It is now at the point in the semester when the metaphorical fan is being hit with all kinds of substances: midterms, essays, tech weeks, and anything else your professors and directors want to make up to bog you down. After the much-needed and much-missed relaxation of spring break, how does one cope with the slump caused by the combination of all these factors? Look no further than this handy list to help you get out of the Not-So-Spring Blues.
- Plan out your schedule.
Is it arguably the most annoying or stressful thing to sit down and look at all of your responsibilities at once? Yes. Is it helpful to have an allotted time in which to deal with each individually, and slowly, but surely, complete all pending tasks? Definitely. Once you sit down and make the schedule, the mountain of tasks becomes a series of smaller lumps of tasks, which are far easier to complete.
- Establish an accountability friend.
If you have friends who don’t mind receiving spam updates on your academic life, and don’t trust yourself to finish your assignments without having to update this friend, ask one to be your accountability friend. Text them whenever you finish a chunk of an assignment, send them a meme, and feel good about it for a bit before you get back to work.
- Be flexible with yourself.
Of course, there will be days in which you accomplish less than what you set out to do. This is fine – just adjust your schedule. Let your accountability friend know, and hopefully they are understanding and encourage you to charge on.
- Don’t be afraid to indulge.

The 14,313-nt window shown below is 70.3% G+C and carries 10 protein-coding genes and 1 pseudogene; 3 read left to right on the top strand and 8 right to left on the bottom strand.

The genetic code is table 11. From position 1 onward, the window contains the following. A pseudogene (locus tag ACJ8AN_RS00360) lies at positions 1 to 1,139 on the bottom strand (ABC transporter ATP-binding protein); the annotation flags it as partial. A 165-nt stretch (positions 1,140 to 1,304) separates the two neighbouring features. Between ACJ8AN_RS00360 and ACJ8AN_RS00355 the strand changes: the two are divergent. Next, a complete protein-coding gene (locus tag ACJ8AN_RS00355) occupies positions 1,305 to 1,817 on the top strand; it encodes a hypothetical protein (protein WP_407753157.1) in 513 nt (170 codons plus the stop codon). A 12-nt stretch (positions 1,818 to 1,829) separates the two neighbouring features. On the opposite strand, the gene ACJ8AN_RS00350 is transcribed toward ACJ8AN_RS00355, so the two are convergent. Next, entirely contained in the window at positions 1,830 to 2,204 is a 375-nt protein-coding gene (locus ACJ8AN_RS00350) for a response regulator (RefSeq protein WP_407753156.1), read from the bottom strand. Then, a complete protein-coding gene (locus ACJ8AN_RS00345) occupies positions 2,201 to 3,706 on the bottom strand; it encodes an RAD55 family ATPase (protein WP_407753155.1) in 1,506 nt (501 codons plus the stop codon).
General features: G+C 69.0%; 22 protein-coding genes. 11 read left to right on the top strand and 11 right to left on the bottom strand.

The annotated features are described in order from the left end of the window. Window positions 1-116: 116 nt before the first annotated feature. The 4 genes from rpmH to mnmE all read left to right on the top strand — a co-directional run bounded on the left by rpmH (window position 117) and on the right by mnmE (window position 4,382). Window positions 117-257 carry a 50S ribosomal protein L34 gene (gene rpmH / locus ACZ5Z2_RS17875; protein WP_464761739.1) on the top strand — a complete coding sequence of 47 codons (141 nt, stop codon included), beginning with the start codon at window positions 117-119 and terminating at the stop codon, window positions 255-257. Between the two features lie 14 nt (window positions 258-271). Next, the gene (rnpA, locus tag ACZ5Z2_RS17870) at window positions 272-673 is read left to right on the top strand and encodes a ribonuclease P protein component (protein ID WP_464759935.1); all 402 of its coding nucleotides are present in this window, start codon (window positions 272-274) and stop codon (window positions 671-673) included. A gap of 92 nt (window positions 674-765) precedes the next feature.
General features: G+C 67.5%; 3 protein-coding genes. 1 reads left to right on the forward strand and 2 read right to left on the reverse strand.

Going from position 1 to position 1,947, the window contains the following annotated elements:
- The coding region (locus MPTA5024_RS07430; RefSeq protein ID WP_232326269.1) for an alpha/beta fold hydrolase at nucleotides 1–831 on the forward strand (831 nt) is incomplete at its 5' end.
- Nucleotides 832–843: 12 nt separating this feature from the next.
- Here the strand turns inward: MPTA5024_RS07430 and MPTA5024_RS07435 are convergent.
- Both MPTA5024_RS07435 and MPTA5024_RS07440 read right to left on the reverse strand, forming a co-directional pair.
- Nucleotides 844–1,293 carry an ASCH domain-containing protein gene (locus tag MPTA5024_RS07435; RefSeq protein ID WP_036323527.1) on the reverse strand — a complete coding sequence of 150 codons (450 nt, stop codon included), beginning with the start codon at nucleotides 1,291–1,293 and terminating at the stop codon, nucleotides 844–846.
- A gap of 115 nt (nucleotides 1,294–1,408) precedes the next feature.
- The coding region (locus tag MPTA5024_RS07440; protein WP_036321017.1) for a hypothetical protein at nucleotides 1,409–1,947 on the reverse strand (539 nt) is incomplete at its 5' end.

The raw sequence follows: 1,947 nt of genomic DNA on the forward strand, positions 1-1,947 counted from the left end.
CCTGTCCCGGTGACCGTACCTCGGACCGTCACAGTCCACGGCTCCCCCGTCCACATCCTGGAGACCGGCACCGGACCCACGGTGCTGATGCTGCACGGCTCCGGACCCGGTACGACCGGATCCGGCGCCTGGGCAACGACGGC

You’re stressed! Just because the world around you sometimes feels like a swirling vortex of work and commitments, doesn’t mean you’re not allowed to nap. Get yourself some dessert. You deserve it.
- Spend some time doing something you love.
If you have a hobby, now is as good a time as any to practice some self care and involve yourself in it to avoid burnout. If you like to create, make something small, like art on a Post-It. Even if it makes you happy to just sit and blow bubbles while you write your pieces for the Campus Journal (guilty), it’s important to do the things that will give you even the smallest hint of joy during this trying time.
- Give yourself something to look forward to.
Get yourself a concert ticket, plan a night out (or in) with your friends, or find another event you’d be interested in going to so that you have a reason to get through the slump. Even if you don’t end up actually going to the event, it’s nice to be able to tell yourself that, if you get through two consecutive weeks of five-hour rehearsals, you will have that awesome party to go to right after that will make it worth it.
These, among other things, are just some tips to help your mental health and well-being during the Spring Slump. If you need additional resources to help you plan and execute your work, contact a S.A.M., and they should be able to help. If you feel like your mental health is still suffering, consider reaching out to friends and mentors for support, or making a C.A.P.S. appointment. Stay safe during this Spring Slump, and remember that the semester will look up once you get the chance to breathe.